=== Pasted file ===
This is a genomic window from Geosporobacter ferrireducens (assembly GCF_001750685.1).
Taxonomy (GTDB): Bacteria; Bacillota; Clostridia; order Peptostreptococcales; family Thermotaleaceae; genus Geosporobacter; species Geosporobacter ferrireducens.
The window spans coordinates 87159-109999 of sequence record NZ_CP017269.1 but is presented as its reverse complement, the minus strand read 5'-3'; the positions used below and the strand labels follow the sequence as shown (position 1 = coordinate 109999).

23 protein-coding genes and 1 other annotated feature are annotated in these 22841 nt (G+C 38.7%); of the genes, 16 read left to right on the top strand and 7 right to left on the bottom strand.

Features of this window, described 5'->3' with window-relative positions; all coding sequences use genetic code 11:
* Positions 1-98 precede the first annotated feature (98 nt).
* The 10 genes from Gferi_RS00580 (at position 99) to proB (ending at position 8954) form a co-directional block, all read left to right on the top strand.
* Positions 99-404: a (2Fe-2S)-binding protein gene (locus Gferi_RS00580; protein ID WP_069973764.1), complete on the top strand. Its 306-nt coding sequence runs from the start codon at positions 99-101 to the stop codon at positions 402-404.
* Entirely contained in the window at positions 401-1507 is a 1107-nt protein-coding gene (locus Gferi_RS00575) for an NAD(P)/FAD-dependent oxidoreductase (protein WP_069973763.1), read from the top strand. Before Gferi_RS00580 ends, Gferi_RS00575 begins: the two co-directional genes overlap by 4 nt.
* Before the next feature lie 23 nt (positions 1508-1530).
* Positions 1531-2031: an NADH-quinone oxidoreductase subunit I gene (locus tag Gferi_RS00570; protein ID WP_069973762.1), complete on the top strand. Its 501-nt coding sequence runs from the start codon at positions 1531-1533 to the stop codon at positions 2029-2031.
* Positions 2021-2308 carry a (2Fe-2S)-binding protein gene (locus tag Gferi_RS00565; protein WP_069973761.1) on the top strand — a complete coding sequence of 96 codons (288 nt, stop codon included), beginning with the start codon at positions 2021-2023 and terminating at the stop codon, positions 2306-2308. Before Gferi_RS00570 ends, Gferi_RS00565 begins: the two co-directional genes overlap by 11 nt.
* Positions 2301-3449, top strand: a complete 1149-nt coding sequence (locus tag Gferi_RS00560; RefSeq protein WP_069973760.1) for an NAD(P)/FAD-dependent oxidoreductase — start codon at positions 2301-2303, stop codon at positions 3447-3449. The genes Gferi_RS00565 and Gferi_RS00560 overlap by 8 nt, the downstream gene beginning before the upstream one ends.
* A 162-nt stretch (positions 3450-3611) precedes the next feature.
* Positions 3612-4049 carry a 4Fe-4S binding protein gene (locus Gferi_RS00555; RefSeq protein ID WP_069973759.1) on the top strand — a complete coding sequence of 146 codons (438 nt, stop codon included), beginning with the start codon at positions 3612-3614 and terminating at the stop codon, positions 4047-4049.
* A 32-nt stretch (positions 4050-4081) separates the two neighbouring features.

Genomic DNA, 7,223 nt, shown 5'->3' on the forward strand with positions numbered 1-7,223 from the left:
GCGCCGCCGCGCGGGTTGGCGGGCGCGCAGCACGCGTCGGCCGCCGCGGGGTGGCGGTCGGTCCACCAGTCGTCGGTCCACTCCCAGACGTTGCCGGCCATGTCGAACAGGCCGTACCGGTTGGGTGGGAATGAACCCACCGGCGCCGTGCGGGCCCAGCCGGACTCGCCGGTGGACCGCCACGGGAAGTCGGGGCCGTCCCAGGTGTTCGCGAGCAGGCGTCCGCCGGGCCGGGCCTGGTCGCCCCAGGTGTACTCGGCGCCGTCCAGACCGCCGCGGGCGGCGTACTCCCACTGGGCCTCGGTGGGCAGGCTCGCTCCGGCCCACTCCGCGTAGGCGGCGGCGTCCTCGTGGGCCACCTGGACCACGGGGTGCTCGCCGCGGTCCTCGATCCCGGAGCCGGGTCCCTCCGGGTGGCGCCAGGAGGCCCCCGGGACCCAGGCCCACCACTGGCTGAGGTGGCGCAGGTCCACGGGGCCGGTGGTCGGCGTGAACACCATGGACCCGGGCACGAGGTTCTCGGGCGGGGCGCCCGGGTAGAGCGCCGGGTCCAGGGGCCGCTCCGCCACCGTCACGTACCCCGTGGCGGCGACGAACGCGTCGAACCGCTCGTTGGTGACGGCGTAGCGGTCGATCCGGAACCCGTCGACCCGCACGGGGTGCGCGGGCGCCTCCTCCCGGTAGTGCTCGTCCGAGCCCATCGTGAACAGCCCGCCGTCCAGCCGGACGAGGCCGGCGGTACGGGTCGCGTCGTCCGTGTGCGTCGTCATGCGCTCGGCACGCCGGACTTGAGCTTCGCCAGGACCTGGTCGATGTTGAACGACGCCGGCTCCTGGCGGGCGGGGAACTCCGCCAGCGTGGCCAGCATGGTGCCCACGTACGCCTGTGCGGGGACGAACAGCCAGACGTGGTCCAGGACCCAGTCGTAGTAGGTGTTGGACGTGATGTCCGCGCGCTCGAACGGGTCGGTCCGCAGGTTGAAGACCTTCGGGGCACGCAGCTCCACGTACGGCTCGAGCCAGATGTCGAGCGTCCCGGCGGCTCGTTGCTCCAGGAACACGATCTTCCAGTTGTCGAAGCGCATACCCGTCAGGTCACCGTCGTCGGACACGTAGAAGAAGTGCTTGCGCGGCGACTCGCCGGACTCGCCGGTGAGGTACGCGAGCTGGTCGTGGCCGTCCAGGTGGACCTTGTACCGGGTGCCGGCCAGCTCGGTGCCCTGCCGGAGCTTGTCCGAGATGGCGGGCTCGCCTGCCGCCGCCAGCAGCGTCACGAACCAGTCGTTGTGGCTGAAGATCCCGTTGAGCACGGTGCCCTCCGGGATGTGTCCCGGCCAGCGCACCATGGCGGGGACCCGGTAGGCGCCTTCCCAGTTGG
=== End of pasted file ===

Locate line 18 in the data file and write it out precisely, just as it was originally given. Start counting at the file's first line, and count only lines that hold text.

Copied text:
GCGCCGCCGCGCGGGTTGGCGGGCGCGCAGCACGCGTCGGCCGCCGCGGGGTGGCGGTCGGTCCACCAGTCGTCGGTCCACTCCCAGACGTTGCCGGCCATGTCGAACAGGCCGTACCGGTTGGGTGGGAATGAACCCACCGGCGCCGTGCGGGCCCAGCCGGACTCGCCGGTGGACCGCCACGGGAAGTCGGGGCCGTCCCAGGTGTTCGCGAGCAGGCGTCCGCCGGGCCGGGCCTGGTCGCCCCAGGTGTACTCGGCGCCGTCCAGACCGCCGCGGGCGGCGTACTCCCACTGGGCCTCGGTGGGCAGGCTCGCTCCGGCCCACTCCGCGTAGGCGGCGGCGTCCTCGTGGGCCACCTGGACCACGGGGTGCTCGCCGCGGTCCTCGATCCCGGAGCCGGGTCCCTCCGGGTGGCGCCAGGAGGCCCCCGGGACCCAGGCCCACCACTGGCTGAGGTGGCGCAGGTCCACGGGGCCGGTGGTCGGCGTGAACACCATGGACCCGGGCACGAGGTTCTCGGGCGGGGCGCCCGGGTAGAGCGCCGGGTCCAGGGGCCGCTCCGCCACCGTCACGTACCCCGTGGCGGCGACGAACGCGTCGAACCGCTCGTTGGTGACGGCGTAGCGGTCGATCCGGAACCCGTCGACCCGCACGGGGTGCGCGGGCGCCTCCTCCCGGTAGTGCTCGTCCGAGCCCATCGTGAACAGCCCGCCGTCCAGCCGGACGAGGCCGGCGGTACGGGTCGCGTCGTCCGTGTGCGTCGTCATGCGCTCGGCACGCCGGACTTGAGCTTCGCCAGGACCTGGTCGATGTTGAACGACGCCGGCTCCTGGCGGGCGGGGAACTCCGCCAGCGTGGCCAGCATGGTGCCCACGTACGCCTGTGCGGGGACGAACAGCCAGACGTGGTCCAGGACCCAGTCGTAGTAGGTGTTGGACGTGATGTCCGCGCGCTCGAACGGGTCGGTCCGCAGGTTGAAGACCTTCGGGGCACGCAGCTCCACGTACGGCTCGAGCCAGATGTCGAGCGTCCCGGCGGCTCGTTGCTCCAGGAACACGATCTTCCAGTTGTCGAAGCGCATACCCGTCAGGTCACCGTCGTCGGACACGTAGAAGAAGTGCTTGCGCGGCGACTCGCCGGACTCGCCGGTGAGGTACGCGAGCTGGTCGTGGCCGTCCAGGTGGACCTTGTACCGGGTGCCGGCCAGCTCGGTGCCCTGCCGGAGCTTGTCCGAGATGGCGGGCTCGCCTGCCGCCGCCAGCAGCGTCACGAACCAGTCGTTGTGGCTGAAGATCCCGTTGAGCACGGTGCCCTCCGGGATGTGTCCCGGCCAGCGCACCATGGCGGGGACCCGGTAGGCGCCTTCCCAGTTGG